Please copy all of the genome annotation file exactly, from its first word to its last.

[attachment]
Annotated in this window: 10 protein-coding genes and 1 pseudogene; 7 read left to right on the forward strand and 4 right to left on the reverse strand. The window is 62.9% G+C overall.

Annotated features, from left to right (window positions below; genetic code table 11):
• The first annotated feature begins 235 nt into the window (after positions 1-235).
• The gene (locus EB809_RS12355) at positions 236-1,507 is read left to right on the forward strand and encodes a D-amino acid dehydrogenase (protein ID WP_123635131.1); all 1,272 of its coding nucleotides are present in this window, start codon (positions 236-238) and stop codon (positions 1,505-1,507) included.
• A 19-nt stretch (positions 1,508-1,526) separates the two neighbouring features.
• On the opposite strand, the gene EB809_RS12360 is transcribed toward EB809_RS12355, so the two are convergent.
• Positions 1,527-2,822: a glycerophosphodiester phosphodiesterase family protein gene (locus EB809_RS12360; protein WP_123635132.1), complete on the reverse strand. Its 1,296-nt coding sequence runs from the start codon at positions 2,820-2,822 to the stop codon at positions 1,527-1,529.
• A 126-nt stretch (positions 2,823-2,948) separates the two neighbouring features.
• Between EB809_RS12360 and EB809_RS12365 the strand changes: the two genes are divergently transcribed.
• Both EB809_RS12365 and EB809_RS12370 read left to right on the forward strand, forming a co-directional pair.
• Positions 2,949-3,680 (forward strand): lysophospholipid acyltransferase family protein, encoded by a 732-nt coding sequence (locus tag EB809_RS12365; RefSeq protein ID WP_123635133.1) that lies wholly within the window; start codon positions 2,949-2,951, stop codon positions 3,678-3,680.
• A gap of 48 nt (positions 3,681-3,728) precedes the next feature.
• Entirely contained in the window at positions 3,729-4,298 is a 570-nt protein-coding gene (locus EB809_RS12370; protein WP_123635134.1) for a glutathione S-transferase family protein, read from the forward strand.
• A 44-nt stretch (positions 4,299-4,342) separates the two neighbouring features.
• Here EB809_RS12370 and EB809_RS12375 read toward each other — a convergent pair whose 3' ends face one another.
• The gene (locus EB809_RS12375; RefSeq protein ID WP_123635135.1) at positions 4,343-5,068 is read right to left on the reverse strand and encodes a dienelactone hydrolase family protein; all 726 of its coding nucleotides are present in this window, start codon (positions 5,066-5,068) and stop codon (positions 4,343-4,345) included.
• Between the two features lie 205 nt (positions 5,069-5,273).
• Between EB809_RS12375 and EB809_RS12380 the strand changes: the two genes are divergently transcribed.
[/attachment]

Annotated in this window: 10 protein-coding genes and 1 pseudogene; 7 read left to right on the forward strand and 4 right to left on the reverse strand. The window is 62.9% G+C overall.

Annotated features, from left to right (window positions below; genetic code table 11):
• The first annotated feature begins 235 nt into the window (after positions 1-235).
• The gene (locus EB809_RS12355) at positions 236-1,507 is read left to right on the forward strand and encodes a D-amino acid dehydrogenase (protein ID WP_123635131.1); all 1,272 of its coding nucleotides are present in this window, start codon (positions 236-238) and stop codon (positions 1,505-1,507) included.
• A 19-nt stretch (positions 1,508-1,526) separates the two neighbouring features.
• On the opposite strand, the gene EB809_RS12360 is transcribed toward EB809_RS12355, so the two are convergent.
• Positions 1,527-2,822: a glycerophosphodiester phosphodiesterase family protein gene (locus EB809_RS12360; protein WP_123635132.1), complete on the reverse strand. Its 1,296-nt coding sequence runs from the start codon at positions 2,820-2,822 to the stop codon at positions 1,527-1,529.
• A 126-nt stretch (positions 2,823-2,948) separates the two neighbouring features.
• Between EB809_RS12360 and EB809_RS12365 the strand changes: the two genes are divergently transcribed.
• Both EB809_RS12365 and EB809_RS12370 read left to right on the forward strand, forming a co-directional pair.
• Positions 2,949-3,680 (forward strand): lysophospholipid acyltransferase family protein, encoded by a 732-nt coding sequence (locus tag EB809_RS12365; RefSeq protein ID WP_123635133.1) that lies wholly within the window; start codon positions 2,949-2,951, stop codon positions 3,678-3,680.
• A gap of 48 nt (positions 3,681-3,728) precedes the next feature.
• Entirely contained in the window at positions 3,729-4,298 is a 570-nt protein-coding gene (locus EB809_RS12370; protein WP_123635134.1) for a glutathione S-transferase family protein, read from the forward strand.
• A 44-nt stretch (positions 4,299-4,342) separates the two neighbouring features.
• Here EB809_RS12370 and EB809_RS12375 read toward each other — a convergent pair whose 3' ends face one another.
• The gene (locus EB809_RS12375; RefSeq protein ID WP_123635135.1) at positions 4,343-5,068 is read right to left on the reverse strand and encodes a dienelactone hydrolase family protein; all 726 of its coding nucleotides are present in this window, start codon (positions 5,066-5,068) and stop codon (positions 4,343-4,345) included.
• Between the two features lie 205 nt (positions 5,069-5,273).
• Between EB809_RS12375 and EB809_RS12380 the strand changes: the two genes are divergently transcribed.